Dell Financial Challenges
Dell's challenge is shown clearly in the data in Table 1, taken from the latest Dell financial statements. Figure 1 shows the comparison between 3Q 2012 and 3Q 2013:
- Server and networking equipment is growing well (11%) compared with the same quarter in 2012;
- Dell has had challenges replacing the EMC storage arrays it sold and integrating the EqualLogic and Compellent purchases into a coherent storage portfolio, and Dell storage sales have declined 16% compared with the same quarter in 2012;
- Dell Services have been flat;
- Dell Software & Peripherals have declined 11% compared with the same quarter in 2012, driven down by the reduction in PC and laptop sales;
- The largest line of business, Mobile & Laptops, has taken the worst hit with a 26% reduction compared with the same quarter in 2012;
- Desktop PCs has taken an 8% reduction compared with the same quarter in 2012.
The total amount of revenue reduction from Mobility, Desktop PCs and Software & Peripherals is a large $1.8 Billion compared with the same quarter in 2011. The good news is that that Server & Storage grew by $0.16 Billion
Windows 8 to the rescue?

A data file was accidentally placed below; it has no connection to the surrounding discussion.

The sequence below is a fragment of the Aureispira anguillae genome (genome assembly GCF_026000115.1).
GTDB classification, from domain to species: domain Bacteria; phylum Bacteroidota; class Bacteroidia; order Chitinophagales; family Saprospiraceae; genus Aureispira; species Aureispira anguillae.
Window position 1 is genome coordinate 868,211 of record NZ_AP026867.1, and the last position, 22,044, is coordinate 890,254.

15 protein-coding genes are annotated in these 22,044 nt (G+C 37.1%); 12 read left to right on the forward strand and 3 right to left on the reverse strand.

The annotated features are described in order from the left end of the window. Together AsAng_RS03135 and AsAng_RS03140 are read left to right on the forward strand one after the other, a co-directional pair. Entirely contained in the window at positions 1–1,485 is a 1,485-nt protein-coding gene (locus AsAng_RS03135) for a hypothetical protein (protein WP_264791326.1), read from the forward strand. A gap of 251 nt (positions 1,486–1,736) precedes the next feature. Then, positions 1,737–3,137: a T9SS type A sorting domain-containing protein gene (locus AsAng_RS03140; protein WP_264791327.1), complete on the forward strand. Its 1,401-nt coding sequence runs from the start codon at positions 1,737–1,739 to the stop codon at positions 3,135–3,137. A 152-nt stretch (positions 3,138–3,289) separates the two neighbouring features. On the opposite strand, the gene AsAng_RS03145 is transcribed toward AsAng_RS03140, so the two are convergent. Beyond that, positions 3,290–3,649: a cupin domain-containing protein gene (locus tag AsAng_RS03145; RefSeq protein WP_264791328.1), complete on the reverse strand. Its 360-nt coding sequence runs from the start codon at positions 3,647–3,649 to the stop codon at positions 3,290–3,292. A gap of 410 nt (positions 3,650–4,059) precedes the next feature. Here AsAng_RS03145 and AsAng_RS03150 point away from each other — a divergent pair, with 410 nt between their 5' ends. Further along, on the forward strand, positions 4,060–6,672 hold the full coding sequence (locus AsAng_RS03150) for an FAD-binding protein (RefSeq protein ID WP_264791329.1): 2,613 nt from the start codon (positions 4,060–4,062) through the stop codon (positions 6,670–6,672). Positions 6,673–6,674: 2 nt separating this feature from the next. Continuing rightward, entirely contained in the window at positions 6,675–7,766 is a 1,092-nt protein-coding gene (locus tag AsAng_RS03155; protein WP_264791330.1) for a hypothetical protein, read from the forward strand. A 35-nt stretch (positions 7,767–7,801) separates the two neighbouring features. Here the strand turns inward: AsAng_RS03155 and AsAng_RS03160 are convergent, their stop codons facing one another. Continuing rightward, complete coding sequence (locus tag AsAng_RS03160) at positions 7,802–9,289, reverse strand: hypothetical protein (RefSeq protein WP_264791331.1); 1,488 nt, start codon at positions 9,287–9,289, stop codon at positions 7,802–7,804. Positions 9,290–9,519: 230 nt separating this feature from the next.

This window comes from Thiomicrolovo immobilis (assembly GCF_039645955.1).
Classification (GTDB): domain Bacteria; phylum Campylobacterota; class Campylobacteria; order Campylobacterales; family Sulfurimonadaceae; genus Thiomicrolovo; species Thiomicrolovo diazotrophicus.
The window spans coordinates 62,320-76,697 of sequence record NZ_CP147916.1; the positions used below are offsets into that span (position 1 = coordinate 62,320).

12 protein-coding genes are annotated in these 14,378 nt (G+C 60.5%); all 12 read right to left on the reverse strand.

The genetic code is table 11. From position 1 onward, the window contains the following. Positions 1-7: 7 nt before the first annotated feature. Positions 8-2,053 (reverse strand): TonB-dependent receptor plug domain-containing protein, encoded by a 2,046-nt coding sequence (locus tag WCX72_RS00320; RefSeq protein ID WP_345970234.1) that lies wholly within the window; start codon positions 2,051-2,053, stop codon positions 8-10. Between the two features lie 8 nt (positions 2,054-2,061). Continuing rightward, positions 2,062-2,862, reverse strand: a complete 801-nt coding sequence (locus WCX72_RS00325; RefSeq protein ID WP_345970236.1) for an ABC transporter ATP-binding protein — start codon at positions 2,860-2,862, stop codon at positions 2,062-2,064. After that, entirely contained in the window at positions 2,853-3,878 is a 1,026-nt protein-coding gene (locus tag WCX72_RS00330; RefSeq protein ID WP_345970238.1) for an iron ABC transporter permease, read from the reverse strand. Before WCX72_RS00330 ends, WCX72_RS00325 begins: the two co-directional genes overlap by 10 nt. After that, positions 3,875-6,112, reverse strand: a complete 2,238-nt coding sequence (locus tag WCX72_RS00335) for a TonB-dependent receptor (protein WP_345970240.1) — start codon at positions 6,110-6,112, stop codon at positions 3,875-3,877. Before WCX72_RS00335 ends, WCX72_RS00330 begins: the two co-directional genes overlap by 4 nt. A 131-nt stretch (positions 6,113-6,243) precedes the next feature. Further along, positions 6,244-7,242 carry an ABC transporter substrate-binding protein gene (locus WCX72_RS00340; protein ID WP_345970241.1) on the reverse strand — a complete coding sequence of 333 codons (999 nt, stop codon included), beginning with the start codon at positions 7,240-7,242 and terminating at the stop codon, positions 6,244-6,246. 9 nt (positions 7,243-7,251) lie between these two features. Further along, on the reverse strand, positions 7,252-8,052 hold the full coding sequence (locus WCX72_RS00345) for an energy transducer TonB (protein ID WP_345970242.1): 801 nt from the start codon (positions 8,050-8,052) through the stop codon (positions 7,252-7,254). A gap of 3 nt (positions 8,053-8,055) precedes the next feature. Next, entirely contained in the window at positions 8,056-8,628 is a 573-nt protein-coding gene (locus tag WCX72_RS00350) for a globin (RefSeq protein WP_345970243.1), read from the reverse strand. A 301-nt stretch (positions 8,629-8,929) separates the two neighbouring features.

At the Dell 2011 analyst meeting, Jeff Clark presented the Dell 2011-2014 forecast for end-user devices, shown in Figure 2.
At Dell World 2012 in December, Michael Dell and Jeff Clarke (Vice Chairman and President, Global Operations and End User Computing Solutions) still believe that:
- PCs are devices that do work, and tablets are for consumption;
- Windows 8 Pro and touch will capture a large share of the business market, and specifically the Windows 8 Pro tablets using Intel i5 chipsets that Dell has announced will be successful;
- An international market for PCs is growing as the middle class of emerging countries grows, and specifically there is only 20% penetration of PCs in 85% of the world, and therefore there is room to grow;
They made no mention of Windows 8 RT, and on the tablet stand a lone Dell Windows RT tablet was hidden at the side.
There is another, less rosy, vision of the Windows share of end-user device market, based on the data from Dell in Figure 1, HP, and Apple together with Wikibon research. If the following assumptions and assertions are valid, it would be reasonable to assume that the Windows share of the end-user device market could continue to decline as a percentage of the total end-user market:
- Apple claims to be taking 27% of the high performance mobile PCs at the high end, above $1,000, and will maintain or grow that share;
- At the low-end mobile devices such as ARM-based smartphones, large-screen smartphones, and tablets of different sizes are doing much of the work previously done by PCs;
- The functionality and amount of work that can be done on ARM-based devices is increasing rapidly and is directly competing with low-end PCs;
- The battery performance, hardware cost, and software costs of ARM-based devices is much lower than Windows 8 Pro PCs and tablets.
- A solid market remains for high-end desktop systems for enterprise work, high-performance workstations, and high-performance gaming systems (only 8% decline).